The earth is less than 10,000 years old.

If you want to believe that Genesis is a scientific description of the origins of the universe, then have at it. Just stop insisting that those myths be taught in our public schools. You do no service to the Bible nor to the morality of this country by demanding school administrators include textbooks that teach that nonsense or by demanding courts hang the Ten Commandments on chamber walls or classroom walls.

McSwain, lumps three groups of actual Christians together and engages in guilt by association and the straw man fallacy. There are three groups smashed together like a bad Lady Gaga mashup. There are young earth creationists, people who believe that creationism should be taught in schools, and some group of people I’ve never heard from who think Genesis is a scientific description of the origins of the universe. No creationists, thinks “Let there Be light” is a scientific description of the universe. They just think its scientifically accurate. No Christian I’ve heard of thinks that Genesis is a full description of anything. They just think its compatible with reality. Furthermore, Intelligent Design people don’t think Genesis should be taught in schools. Nor do they think Genesis is a scientific description. Michael Behe thinks Genesis has about as much authority as McSwain, but still thinks ID is valid. I’m not a young earth creationist while others in MCOI tend in that direction. However, McSwain is sloppy if he assumes that if one is a creationist that one wants to have it taught in schools. These are two different arguments. He’s worse than sloppy when he implies that the people who want creationism taught in schools are young earthers.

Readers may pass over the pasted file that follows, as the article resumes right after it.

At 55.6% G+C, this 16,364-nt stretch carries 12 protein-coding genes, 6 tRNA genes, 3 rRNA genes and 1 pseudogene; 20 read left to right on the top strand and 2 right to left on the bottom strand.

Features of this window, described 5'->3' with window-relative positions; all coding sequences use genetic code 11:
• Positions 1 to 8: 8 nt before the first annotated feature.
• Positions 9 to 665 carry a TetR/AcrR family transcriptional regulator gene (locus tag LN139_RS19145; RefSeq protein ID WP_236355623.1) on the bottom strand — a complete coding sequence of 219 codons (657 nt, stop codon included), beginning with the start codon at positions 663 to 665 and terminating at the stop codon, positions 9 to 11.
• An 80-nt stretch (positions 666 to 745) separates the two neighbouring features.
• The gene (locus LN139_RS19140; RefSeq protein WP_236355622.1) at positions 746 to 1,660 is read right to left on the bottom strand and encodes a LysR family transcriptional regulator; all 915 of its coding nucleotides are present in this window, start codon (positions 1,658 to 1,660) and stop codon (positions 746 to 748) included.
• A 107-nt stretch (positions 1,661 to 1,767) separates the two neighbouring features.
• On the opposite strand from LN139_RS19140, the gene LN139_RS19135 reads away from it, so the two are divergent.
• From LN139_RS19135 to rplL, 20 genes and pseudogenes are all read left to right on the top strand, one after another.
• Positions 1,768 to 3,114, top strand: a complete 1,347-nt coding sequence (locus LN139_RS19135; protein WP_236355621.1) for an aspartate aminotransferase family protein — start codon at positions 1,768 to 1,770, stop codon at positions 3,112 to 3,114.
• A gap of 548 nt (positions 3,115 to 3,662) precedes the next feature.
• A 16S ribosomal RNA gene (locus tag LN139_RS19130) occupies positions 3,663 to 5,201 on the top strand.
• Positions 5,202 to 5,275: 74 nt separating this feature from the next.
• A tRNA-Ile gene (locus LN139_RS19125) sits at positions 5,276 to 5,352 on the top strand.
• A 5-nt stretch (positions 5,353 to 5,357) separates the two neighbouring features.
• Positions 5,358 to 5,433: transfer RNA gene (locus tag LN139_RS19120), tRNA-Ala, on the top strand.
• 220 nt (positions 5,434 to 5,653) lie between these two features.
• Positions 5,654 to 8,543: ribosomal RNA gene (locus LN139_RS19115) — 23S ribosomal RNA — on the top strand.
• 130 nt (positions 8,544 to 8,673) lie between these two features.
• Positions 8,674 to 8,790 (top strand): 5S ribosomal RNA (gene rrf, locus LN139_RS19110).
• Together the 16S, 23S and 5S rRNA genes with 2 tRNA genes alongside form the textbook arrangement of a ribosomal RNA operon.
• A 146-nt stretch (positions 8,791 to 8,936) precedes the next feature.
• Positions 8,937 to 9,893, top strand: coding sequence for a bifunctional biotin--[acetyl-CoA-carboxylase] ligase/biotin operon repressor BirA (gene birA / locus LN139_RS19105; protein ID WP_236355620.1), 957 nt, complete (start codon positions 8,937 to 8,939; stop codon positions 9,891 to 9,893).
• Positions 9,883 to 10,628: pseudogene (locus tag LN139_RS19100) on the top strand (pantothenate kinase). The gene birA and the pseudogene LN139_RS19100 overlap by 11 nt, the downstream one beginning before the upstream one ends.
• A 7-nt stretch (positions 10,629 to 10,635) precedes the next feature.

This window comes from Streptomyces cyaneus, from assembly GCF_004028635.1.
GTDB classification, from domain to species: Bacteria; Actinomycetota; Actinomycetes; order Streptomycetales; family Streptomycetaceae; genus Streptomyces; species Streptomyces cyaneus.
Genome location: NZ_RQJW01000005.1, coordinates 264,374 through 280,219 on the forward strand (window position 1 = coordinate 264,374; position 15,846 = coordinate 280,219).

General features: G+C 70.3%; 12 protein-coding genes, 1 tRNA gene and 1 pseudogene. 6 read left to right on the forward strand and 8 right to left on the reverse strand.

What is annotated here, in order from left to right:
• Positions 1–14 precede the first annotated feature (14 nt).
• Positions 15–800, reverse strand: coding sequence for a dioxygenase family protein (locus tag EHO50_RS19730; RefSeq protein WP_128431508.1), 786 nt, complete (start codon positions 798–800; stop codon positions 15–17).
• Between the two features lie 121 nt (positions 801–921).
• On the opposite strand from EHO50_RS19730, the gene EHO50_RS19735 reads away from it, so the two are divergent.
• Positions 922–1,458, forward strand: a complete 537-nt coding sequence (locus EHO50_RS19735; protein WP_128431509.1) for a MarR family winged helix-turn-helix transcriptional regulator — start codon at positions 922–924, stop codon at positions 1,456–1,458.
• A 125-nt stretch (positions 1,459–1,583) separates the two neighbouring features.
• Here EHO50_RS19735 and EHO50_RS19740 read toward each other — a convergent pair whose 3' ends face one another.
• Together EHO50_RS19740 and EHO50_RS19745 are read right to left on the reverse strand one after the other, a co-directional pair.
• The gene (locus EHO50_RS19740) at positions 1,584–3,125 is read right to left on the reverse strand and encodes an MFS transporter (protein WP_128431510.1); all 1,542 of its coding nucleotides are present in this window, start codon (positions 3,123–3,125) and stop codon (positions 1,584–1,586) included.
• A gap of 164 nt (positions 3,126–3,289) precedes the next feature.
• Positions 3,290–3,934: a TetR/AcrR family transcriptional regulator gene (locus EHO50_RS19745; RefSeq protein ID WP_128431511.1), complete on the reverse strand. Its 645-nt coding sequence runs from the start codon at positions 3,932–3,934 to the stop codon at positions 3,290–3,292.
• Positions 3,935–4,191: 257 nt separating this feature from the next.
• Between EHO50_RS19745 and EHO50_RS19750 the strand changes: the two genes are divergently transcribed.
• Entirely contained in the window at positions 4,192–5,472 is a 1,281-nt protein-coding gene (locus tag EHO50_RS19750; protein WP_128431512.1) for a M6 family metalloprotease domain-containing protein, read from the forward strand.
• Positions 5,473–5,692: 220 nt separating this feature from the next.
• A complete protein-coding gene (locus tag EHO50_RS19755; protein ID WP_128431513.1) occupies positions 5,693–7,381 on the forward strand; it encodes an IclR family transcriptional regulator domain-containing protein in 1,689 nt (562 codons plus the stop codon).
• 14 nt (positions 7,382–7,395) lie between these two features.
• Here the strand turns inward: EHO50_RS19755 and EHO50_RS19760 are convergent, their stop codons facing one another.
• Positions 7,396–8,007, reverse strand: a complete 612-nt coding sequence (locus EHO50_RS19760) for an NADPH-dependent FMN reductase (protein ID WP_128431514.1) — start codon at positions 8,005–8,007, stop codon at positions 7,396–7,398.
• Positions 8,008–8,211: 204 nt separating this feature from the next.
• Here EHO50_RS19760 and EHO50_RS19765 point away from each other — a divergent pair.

Homosexuality is a chosen lifestyle and it is a sin against God.

This one issue, my friend, is on the outs. If you don’t know that, you are more blind than the Republicans were in the last election. They misinterpreted the political environment and so completely blew it when it came to getting their candidate elected. And you, my friend, are misinterpreting the moral, spiritual and religious environment — and the changes that are coming. My son said it well the other day. We were discussing homosexuality and same-sex marriage and he observed, “Dad, it’s your generation that’s hung up on these issues. Once you guys get out of the way and the younger generation moves into the decision-making arena, these issues will disappear. The day will come when, just as slavery is unthinkable in our consciousness today, it will be equally unthinkable to deny anyone the right to be who they are or the right to same-sex marriage.”